As we head into 2022, pv magazine looks back at the outgoing year that claimed the crown for maximum new solar addition in India despite significant challenges. In 2021, the nation added a record new solar capacity of about 11.1 GW within eleven months ending November 30, according to JMK Research. This included about 7 GW of utility-scale solar and 2,605 MW of rooftop solar and some off-grid capacity.
PV installations improved considerably in the first quarter with developers completing their delayed projects from last year. And the rest of the year saw developers rushing to complete their projects before the customs duty on solar panels and cells kicks in from April 1, 2022.
Rooftop solar picked up as finalizing the net metering cap at 500 kW has removed uncertainty for installers.
Explaining the rooftop uptake in 2021, the Amplus Solar team said, “The start looked rough with the Ministry of Power’s recommendations on limiting net metering to 5kW (which was increased to 10 kW) for prosumers. Following representations from several affected quarters, the MoP revised the recommendation to 500 kW, providing much-needed relief to the rooftop sector.”
Among other policy developments, “the sale of renewable energy via energy exchanges, proposals facilitating Open Access, proposed amendments to the Electricity Act, along with an increased demand for solar from the industry as well as residential consumers has led to a strong growth for the sector.”
Household rooftop solar in India saw a gradual improvement after almost stagnant annual growth of 100-200 MW until the fiscal year 2020, according to a Bridge To India report. While subsidies paid under a Ministry of New and Renewable Energy (MNRE) scheme were the main enabler for residential PV uptake, the market outlook is also becoming positive due to a steady improvement in consumer awareness, affordability, financial viability, and financing options, as well as the entry of large organized solar installers.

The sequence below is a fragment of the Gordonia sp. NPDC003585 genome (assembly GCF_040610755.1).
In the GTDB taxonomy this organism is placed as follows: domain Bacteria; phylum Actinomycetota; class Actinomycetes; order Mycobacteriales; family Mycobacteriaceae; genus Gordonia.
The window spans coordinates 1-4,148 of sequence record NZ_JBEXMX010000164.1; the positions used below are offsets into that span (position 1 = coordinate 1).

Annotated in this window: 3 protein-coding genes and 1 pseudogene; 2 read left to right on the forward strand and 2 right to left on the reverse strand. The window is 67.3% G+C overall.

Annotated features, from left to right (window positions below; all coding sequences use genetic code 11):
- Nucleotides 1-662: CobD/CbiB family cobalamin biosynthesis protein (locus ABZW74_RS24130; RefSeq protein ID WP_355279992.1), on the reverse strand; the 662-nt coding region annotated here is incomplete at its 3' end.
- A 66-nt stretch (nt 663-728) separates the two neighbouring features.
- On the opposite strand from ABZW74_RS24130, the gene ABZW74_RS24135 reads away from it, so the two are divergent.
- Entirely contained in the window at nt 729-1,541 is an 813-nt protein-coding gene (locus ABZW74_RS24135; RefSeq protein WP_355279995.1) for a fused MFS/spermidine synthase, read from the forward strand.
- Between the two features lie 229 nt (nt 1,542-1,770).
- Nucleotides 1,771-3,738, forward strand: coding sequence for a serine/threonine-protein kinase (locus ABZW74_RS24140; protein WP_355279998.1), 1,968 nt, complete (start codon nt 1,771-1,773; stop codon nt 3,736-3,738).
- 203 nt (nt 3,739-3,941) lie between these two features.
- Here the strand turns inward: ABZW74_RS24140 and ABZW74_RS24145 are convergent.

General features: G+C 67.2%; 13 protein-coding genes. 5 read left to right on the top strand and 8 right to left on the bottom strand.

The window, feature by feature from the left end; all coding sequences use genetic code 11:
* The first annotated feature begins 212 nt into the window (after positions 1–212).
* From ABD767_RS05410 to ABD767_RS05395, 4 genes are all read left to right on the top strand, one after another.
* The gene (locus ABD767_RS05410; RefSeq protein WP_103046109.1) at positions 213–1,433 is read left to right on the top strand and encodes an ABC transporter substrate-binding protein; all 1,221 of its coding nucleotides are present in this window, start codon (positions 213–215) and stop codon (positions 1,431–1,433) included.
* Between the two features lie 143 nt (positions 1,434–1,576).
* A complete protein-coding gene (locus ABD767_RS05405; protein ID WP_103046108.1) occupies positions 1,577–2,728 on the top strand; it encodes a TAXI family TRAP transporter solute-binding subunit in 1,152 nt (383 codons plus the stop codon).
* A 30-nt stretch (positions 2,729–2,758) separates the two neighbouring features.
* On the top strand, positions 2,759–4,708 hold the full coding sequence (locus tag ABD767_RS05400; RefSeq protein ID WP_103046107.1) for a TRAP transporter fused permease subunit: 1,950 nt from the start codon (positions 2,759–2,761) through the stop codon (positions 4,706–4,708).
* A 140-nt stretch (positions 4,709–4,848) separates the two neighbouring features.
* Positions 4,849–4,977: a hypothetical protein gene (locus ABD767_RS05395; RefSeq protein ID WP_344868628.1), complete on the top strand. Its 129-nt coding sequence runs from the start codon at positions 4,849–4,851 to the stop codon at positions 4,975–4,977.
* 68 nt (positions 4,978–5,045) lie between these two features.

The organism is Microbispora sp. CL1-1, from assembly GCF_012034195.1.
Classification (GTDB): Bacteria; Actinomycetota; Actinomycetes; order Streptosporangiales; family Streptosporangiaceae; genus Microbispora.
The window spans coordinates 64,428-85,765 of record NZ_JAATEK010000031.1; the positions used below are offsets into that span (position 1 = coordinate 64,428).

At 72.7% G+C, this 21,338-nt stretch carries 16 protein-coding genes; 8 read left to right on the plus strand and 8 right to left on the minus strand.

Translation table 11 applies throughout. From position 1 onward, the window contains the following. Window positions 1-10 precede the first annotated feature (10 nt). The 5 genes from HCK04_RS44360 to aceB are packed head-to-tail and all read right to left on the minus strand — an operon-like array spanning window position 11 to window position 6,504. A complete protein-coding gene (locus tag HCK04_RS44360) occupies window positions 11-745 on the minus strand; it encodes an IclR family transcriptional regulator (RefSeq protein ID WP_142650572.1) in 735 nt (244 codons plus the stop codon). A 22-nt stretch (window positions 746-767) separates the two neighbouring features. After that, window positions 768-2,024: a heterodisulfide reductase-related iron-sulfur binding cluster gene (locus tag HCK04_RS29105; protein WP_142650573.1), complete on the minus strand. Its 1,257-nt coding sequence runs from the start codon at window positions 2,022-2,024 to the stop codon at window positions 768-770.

“Free net metering in most states also strengthens [the] investment case for residential rooftop solar,” stated the report. “The average marginal tariff for a household with monthly consumption of 300 kWh in 15 states – accounting for 90% of [typical] residential consumption – is INR7.18/kWh, effectively yielding an investment IRR [internal rate of return] of 8.3% for [a] 3 kW system.”
Shriprakash Rai, head-commercial and industrial business, Amp Energy India, says the [renewable energy] sector achieved significant milestones in 2021 such as reaching 100+GW of renewable installed capacity with solar dominating the mix, increase in investments into the solar sector by almost 50% quarter on quarter, and favorable government policies such as Introduction of Production Linked Incentive (PLI) schemes to promote domestic manufacturing, 100% FDI using the direct route, the launch of Green Hydrogen Mission and Green Term Ahead Markets to boost RE sales through exchange among others.
The total value of acquisitions in India’s renewable energy sector surged by more than 300% to US$ 6 billion in the first ten months of 2021 (till October) from less than US$ 1.5 billion reported in 2020, according to a study by the CEEW Centre for Energy Finance (CEEW-CEF) and the International Energy Agency (IEA).